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Volume 34 - Page 148 of 261 Index | Zoom | |
The Self-Drawn Portrait of the Apostle Paul.
Separate Features: His Humanity.
pp. 25 - 27
"Here we see . . . . . that tender friendship which watches over the health of Timothy,
even with a mother's care, that intense sympathy in the joys and sorrows of his converts,
which could say, even to the rebellious Corinthians, `Ye are in our hearts to die and live
with you'. That longing desire for the intercourse of affection, and that sense of
loneliness when it was withheld, which perhaps is the most touching feature of all,
because it approaches most nearly to a weakness" (Conybeare and Howson).
Timothy was given to the Apostle as a son. Over and over again this is the title that he
uses, "My son Timothy". Like a parent, the Apostle knew the many fears and anxieties
that love and affection induce, as is evinced by his very epistles to Timothy, which show
a remarkable interchange of thought, human in the extreme.
Who but Paul, thinking of Timothy, would crowd together in four verses such themes
as elect angels, partiality, laying on of hands, personal purity, water drinking, wine,
digestion, and Timothy's "oft infirmities", sins, and judgment? (I Tim. 5: 21-24). Yet the
transition is easy, natural and intensely human. The Apostle is urging Timothy, though
young, to exercise himself in the office to which he had been called. He had to deal with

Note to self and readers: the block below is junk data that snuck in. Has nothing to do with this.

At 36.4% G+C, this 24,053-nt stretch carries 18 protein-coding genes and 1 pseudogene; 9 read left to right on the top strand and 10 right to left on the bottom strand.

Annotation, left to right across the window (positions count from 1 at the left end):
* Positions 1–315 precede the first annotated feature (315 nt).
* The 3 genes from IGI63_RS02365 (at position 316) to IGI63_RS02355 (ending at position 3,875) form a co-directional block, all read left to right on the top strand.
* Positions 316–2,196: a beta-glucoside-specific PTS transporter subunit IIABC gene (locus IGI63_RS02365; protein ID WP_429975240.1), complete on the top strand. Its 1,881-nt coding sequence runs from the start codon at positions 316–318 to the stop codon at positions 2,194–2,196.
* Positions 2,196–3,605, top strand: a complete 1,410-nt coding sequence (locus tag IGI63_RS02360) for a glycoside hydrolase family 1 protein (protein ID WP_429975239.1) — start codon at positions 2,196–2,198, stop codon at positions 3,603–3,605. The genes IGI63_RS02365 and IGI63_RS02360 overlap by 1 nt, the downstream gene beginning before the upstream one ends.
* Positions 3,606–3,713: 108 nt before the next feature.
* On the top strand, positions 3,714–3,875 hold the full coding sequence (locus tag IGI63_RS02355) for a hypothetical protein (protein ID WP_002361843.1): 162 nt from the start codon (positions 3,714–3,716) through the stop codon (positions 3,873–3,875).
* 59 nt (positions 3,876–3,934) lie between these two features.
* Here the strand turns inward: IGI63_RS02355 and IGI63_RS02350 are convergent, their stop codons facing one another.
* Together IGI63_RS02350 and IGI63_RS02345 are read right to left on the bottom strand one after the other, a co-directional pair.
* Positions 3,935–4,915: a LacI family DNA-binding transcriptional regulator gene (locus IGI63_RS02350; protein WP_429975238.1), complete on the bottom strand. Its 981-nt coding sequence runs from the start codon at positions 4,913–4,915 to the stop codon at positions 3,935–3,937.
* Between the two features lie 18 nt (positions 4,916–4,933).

charges made against elders, and Paul directs his eyes, above and beyond all earthly
tribunals, to the Lord Himself and the elect angels. In view of that judgment-seat,
Timothy would be strengthened to administer justice impartially. On the other hand, in
appointing men to office in the church, Paul did not inculcate impartiality at the expense
of discrimination, nor must Timothy be so falsely charitable as to partake of other men's
sins. So, with all this burden resting upon his son, Paul says, "Keep thyself pure", yet, as
he writes the words, he remembers that, if anything, Timothy was inclined to be too
reserved, to abstemious, and, fearing lest this emphasis upon purity might be
misinterpreted, he adds:
"Be no longer a water-drinker, but use a little wine for thy stomach's sake and thine
oft infirmities" (I Tim. 5: 23).
Perhaps the responsibility attaching to the appointment of bishops, who must not be
"given to wine" (I Tim. 3: 3), or of deacons, who must not be "given to much wine"
(I Tim. 3: 8), had led Timothy to feel that he too should abstain.
In all this we can see the tender care of the Apostle for his son.
This same interchange of theme is brought about in passages where the Apostle
reveals how intense was his desire for human fellowship. When Paul left Berea for
Athens, Timothy remained behind, but upon arriving at Athens he sent a command that
Silas and Timothy should come to him with all speed. Yet, with blessed vacillation,